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The Nature of Pre-Existence in the New Testament

by Anthony Buzzard


"Within the Christian tradition, the New Testament has long been read through the prism of the later conciliar creeds... Speaking of Jesus as the Son of God had a very different connotation in the first century from that which it has had ever since the Council of Nicea (325 AD). Talk of his preexistence ought probably in most, perhaps in all, cases to be understood, on the analogy of the pre-existence of the Torah, to indicate the eternal divine purpose being achieved through him, rather than pre-existence of a fully personal kind."

"The mainstream churches are committed to a certain doctrine about Jesus, but specialists in early Christian thought are questioning the arguments by which that doctrine was reached. New Testament scholars ask if the New Testament teaches it at all, and historians wonder at the gulf between Jesus himself and fully-developed Christianity. These questions are very unsettling, for they imply that Christianity may be in worse condition than was thought. It is perhaps not a basically sound structure that needs only to be modernized, but may be in need of radical reconstruction... The New Testament never suggests that the phrase Son of God just means God.'" [Yet evangelicalism insists on that equation if one is to be considered a Christian!]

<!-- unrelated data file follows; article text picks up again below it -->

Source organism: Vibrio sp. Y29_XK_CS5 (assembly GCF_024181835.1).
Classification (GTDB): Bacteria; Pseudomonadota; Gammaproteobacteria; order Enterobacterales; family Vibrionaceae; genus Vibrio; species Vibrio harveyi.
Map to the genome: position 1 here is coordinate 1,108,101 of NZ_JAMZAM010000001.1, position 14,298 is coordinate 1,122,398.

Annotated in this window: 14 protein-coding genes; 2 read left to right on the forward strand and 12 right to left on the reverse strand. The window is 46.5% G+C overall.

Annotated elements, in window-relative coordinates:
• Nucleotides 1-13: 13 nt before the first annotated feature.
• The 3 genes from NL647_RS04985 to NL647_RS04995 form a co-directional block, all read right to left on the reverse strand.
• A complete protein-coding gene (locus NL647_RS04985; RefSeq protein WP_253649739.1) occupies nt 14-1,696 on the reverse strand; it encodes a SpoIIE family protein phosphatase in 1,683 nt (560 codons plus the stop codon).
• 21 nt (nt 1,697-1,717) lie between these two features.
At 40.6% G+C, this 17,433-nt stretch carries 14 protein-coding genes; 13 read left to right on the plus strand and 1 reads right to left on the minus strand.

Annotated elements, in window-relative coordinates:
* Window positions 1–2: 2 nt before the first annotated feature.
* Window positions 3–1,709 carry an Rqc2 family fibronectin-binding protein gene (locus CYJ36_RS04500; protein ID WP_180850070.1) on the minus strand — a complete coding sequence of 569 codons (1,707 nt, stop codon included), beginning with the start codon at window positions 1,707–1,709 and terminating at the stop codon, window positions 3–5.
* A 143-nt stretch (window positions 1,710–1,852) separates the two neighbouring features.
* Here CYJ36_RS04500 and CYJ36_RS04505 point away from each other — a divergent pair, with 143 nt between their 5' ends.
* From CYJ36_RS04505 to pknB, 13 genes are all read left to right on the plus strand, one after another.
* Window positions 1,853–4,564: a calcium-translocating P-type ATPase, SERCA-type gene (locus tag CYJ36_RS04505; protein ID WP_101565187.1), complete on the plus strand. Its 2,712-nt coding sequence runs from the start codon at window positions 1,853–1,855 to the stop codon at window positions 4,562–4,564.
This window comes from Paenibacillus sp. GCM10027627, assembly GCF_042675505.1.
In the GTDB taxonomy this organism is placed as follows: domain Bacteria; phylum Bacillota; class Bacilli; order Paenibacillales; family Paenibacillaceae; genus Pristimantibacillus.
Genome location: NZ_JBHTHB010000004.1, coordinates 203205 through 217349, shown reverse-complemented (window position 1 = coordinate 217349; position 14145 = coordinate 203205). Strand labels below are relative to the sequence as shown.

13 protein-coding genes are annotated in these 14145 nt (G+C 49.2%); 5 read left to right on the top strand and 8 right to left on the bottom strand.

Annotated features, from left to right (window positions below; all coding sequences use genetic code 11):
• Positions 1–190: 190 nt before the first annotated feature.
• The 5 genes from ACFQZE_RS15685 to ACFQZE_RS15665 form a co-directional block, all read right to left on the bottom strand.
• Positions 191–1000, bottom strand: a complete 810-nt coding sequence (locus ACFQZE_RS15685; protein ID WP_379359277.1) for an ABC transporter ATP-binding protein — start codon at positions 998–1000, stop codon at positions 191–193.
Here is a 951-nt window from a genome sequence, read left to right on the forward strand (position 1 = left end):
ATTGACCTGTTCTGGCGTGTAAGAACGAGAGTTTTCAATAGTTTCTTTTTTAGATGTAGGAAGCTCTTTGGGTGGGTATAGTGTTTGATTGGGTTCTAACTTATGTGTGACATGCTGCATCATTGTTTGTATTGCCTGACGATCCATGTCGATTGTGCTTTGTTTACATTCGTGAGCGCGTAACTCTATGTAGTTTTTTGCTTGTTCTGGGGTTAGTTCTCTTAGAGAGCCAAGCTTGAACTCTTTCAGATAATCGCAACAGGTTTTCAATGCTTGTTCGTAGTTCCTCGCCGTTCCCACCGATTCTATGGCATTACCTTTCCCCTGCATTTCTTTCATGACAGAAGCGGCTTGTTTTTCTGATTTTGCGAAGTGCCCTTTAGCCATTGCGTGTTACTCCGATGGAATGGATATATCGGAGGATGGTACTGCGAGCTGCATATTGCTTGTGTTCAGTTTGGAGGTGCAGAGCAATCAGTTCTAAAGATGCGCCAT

"When the Jew wished to designate something as predestined, he spoke of it as already existing’ in heaven." [Thus "preexistence" statements in the NT really have to do with foreordination and predestination. It was the Greeks who misunderstood Jewish ways of thinking and turned Jesus into a cosmic figure who entered the earth from outer space. But is such a Jesus a human being? Is he the true Messiah of Israel?]

Many dedicated Christians are currently exercised about the Gnostic and mystical tendencies affecting the Church. Many are unaware that philosophical, mystical ideas invaded the church from the second century onwards via the "Church Fathers," who were steeped in pagan philosophy and laid the foundation of the creeds now called "orthodox." The seed of Trinitarian doctrine was planted in the thinking of Justin Martyr, the second century Christian apologist who "found in Platonism the nearest approach to Christianity and felt that no break was required with its spirit and principles to pass into the greater light of Christian revelation." "The forces which operated to change apostolic doctrine were derived from paganism…. The habits of thought which the Gentiles brought into the church are sufficient to explain the corruptions of apostolic doctrine which began in the post-apostolic age."